Marburg and Ebola hemorrhagic fevers have been described as the most virulent viral diseases known to man due to associative lethality rates of up to 90%. Death can occur within days to weeks of exposure and there is currently no licensed vaccine or therapeutic. Recent evidence suggests an important role for antiviral T cells in conferring protection, but little detailed analysis of this response as driven by a protective vaccine has been reported.
A synthetic polyvalent-filovirus DNA vaccine was developed against Marburg marburgvirus (MARV), Zaire ebolavirus (ZEBOV), and Sudan ebolavirus (SUDV). reclinical efficacy studies were performed in guinea pigs and mice using rodent-adapted viruses, whereas murine T-cell responses were extensively analyzed using a novel modified assay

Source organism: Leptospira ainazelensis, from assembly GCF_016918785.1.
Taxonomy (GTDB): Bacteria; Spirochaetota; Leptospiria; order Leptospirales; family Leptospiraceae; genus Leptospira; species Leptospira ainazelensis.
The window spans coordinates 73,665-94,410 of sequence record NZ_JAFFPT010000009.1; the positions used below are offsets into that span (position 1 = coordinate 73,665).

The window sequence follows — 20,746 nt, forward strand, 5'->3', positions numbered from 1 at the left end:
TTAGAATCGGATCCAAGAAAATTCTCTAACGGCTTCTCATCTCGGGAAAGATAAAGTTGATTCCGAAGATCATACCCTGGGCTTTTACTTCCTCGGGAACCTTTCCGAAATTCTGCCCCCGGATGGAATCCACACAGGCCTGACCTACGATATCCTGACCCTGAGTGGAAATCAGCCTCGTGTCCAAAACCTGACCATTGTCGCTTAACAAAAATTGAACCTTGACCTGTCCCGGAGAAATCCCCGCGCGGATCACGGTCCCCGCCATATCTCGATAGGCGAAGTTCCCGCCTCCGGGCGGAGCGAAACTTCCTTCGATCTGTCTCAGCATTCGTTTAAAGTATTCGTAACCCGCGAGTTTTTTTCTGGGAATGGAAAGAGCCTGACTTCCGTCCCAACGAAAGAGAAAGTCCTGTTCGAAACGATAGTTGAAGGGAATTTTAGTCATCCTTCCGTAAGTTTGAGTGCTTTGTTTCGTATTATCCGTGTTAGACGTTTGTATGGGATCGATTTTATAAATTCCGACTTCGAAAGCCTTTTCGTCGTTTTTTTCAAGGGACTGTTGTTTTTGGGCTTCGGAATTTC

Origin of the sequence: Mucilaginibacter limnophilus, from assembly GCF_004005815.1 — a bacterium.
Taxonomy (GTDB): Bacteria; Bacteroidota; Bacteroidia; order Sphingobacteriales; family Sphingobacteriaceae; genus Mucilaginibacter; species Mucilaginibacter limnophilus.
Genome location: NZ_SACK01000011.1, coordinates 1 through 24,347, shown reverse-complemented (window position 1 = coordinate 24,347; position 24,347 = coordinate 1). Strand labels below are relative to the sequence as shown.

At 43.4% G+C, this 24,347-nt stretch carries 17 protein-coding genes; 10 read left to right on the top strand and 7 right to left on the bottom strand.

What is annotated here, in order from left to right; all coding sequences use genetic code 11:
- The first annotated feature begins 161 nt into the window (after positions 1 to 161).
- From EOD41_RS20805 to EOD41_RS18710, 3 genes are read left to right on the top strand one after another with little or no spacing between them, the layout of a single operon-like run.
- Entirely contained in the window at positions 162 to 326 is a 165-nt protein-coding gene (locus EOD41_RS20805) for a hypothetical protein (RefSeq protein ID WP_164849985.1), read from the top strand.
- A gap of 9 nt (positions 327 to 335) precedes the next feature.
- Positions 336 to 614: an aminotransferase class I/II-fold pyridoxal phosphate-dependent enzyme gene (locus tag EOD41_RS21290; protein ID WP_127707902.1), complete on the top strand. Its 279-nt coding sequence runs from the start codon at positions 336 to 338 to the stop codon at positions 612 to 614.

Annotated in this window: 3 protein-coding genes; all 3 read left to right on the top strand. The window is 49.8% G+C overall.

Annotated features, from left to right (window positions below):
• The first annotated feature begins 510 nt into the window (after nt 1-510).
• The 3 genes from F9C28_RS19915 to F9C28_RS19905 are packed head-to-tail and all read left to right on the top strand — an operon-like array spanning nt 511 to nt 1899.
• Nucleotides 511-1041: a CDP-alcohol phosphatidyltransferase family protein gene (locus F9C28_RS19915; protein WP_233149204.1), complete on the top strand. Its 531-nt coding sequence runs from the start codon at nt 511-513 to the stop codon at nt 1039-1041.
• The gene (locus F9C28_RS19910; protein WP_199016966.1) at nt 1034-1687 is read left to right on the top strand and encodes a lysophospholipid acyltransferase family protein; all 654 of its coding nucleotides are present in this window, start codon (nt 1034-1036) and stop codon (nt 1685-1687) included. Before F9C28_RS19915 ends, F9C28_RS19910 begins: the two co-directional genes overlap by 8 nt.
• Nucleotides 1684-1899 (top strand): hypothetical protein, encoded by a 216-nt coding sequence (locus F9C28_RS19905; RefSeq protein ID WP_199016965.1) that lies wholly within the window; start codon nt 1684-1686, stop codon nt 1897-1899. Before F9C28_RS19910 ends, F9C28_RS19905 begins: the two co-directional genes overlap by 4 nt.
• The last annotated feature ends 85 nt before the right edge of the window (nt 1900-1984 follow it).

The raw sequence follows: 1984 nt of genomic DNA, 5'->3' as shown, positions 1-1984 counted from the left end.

described herein. Vaccination was highly potent, elicited robust neutralizing antibodies, and completely protected against MARV and ZEBOV challenge. Comprehensive T-cell analysis revealed cytotoxic T lymphocytes (CTLs) of great magnitude, epitopic breadth, and Th1-type marker expression.